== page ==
CRéMANT Perfect food and a door to adore. Jimmy Clarke

Can a person be in love with a door? Spring has surely made me weak of mind and susceptible to swooning, but it makes perfect sense to me—I am crazy about the front door at Crémant. One shouldn't be so enamored of an inanimate object, but this door, truly, merits reflection and adoration. In the tradition of a French bistro, the restaurant's information is painted in stately, elaborate fonts on the door's glass; the aperture itself, however, is but a corner of a giant caricature of a door, complete with a strictly decorative, oversized doorknob off to the side of the actual door itself. Designed by architect Roy McMakin, who's also responsible for the gallery space Western Bridge (and the big, weird, lovely front door there), it is absurd and postmodern and beautiful. It's also the portal to Seattle's best new restaurant. What's not to love?

Inside, stage-set Gallic décor—Taittinger posters, dark wood, zinc-topped bar—is thankfully absent; the tall, deep room has abstract French country wallpaper, but also postmodern pressed concrete and dormered angles and bare light bulbs high up like funny little epiphanies. Even the front windows make little in-jokes among themselves, with a preposterously long, narrow one squinting over panes in shades of green.

The maitre d', formerly found behind the bar at downtown's Le Pichet, sweeps back and forth reassuringly; he is relieved if you have a reservation, chagrined if not, but only because it will be difficult if not impossible to seat you. Crémant's only been open for three weeks, but everybody's crazy about it—Madrona neighbors as well as admirers drawn from all over town. Service, perhaps administered by a benevolently solemn, owl-like bespectacled gentleman, unfolds at a pace that enforces enjoyment; failing to begin with a glass of the restaurant's namesake sparkling wine seems idiotic. Local food luminaries dine, the ladies at the next table converse desultorily in French, a fellow in the tiny bar area wears an aquamarine sequined dress shirt with unbelievable panache, a waiter holds two entrees aloft with a small smile while the recipients finish kissing across their table. It's loud. The frisson is unmistakable—style to burn where you might least expect it.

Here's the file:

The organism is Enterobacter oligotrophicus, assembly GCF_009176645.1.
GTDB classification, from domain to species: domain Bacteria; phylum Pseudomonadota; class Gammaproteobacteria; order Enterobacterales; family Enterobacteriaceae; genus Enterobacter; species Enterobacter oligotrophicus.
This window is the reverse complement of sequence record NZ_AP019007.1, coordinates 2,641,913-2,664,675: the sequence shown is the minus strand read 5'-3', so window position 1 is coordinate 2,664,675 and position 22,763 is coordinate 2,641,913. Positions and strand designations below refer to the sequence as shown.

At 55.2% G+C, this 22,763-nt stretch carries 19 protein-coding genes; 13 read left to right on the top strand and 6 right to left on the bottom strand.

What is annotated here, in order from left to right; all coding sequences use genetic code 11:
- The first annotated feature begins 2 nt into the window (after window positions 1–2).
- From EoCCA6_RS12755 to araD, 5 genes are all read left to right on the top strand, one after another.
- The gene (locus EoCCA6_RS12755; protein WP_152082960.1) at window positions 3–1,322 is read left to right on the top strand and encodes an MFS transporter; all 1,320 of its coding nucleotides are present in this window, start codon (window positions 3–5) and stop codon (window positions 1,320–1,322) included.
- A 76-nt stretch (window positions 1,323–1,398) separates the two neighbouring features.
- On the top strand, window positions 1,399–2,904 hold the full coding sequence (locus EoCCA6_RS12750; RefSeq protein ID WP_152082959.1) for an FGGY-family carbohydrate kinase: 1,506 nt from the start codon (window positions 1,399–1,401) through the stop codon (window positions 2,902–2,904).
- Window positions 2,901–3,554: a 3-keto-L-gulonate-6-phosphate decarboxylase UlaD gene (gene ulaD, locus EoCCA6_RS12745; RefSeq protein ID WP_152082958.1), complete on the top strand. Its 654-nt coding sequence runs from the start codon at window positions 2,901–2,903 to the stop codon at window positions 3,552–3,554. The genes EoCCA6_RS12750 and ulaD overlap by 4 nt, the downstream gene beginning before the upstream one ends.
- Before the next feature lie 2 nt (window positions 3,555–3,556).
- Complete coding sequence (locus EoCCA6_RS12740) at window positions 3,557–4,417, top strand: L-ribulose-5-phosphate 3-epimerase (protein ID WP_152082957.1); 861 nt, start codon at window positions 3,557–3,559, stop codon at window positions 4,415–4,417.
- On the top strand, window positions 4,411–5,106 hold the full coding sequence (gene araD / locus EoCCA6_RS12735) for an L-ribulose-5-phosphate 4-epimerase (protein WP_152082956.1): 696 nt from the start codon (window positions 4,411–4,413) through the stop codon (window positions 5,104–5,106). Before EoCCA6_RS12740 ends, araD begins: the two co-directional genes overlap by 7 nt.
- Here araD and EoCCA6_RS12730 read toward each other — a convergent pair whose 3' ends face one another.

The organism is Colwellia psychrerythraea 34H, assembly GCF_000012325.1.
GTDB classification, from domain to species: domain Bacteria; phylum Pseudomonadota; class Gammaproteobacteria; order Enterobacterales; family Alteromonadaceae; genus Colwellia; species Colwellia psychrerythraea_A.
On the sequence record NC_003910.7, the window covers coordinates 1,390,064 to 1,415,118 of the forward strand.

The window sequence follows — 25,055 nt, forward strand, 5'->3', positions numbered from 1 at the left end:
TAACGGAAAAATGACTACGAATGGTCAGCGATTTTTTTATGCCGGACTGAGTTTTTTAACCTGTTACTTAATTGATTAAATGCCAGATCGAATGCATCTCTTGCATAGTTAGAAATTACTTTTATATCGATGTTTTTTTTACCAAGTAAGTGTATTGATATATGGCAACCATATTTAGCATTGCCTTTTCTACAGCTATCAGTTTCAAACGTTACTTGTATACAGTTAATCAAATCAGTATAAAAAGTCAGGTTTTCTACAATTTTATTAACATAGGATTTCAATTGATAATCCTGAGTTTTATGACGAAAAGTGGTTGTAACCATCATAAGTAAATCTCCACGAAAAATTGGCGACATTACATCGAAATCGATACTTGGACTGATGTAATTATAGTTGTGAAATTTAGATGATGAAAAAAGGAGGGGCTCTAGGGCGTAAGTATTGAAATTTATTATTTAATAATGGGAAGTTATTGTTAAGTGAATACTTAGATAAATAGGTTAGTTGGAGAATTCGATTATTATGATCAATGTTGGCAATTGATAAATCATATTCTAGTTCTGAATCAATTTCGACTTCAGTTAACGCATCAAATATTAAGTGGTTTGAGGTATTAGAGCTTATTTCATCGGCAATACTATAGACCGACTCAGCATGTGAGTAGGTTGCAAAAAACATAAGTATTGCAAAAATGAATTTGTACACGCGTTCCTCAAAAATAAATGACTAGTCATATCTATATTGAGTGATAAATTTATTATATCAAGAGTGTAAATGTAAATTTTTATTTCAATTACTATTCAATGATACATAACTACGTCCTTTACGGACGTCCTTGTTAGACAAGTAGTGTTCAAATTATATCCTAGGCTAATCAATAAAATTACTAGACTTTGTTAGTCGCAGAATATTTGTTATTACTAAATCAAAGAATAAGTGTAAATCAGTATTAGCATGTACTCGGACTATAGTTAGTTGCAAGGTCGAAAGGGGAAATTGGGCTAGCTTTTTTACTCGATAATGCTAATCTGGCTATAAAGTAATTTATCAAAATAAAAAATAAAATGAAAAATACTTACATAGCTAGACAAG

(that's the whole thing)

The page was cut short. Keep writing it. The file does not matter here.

Then again, if you know chef/owner Scott Emerick's background (Campagne, Le Pichet, Lark), your expectations, stylistic and otherwise, ought to be ratcheted right up. The rock-solid classic French cooking will not disappoint; in fact, it's wildly pleasing. A very traditional endive, Roquefort, and walnut salad ($10) is arrogantly crisp, with mustardy dressing that back-talks the spring-green leaves insolently, while a starter of tuna, eggplant, peppers, and olives ($9) to spread on grilled bread is merely exactly as it should be—cool, simple, good. Moules Crémant ($14)—mussels made with Crémant, garlic, oversized bacon bits, still-crisp celery cross sections, breadcrumbs, a little parsley—is meant to be a main dish but makes a splendid shared appetizer, except that once you've sopped up all the salty gold broth with the accompanying fries (and bread, and your fingers) you may not be able to go on.

You will want to be able to go on. Among a sampling of the main dishes, an outrageously excellent bouillabaisse ($20) edged out the rest; every piece of seafood was miraculously flawlessly cooked (scallops tender as sea marshmallows!), and its saffron broth was surpassingly delicious. A leg of duck confit ($14) served with two smashed-down jacket potatoes seemed austere by comparison, but the monochromatic golden brown belied the rich pleasure to be found in the dark meat and crackling skin and barest scent of clove. Salade niçoise ($19) took some winning liberties: light on the red potatoes and super-crisp, super-skinny green beans, heavy on big seared planks of ahi. No anemic tomatoes were included, thank god, but a couple silvery, tart boquerone-style anchovies were, and the hard-boiled egg's yolk was still oozy and bright. Steak frites ($14, with the same not-too-thick, nicely browned fries as the mussels) was just as it should be, perhaps having been set briefly ablaze to get the perfect blackened sear to the meat.

Desserts occupy their proper place; just a few classics and cheeses for those who are still able to contemplate another bite after the rustic-style portions. The best choice might be a fluted glass of fragrant cognac au chocolat ($4), a viscous, potent little reason to linger. You will want to linger.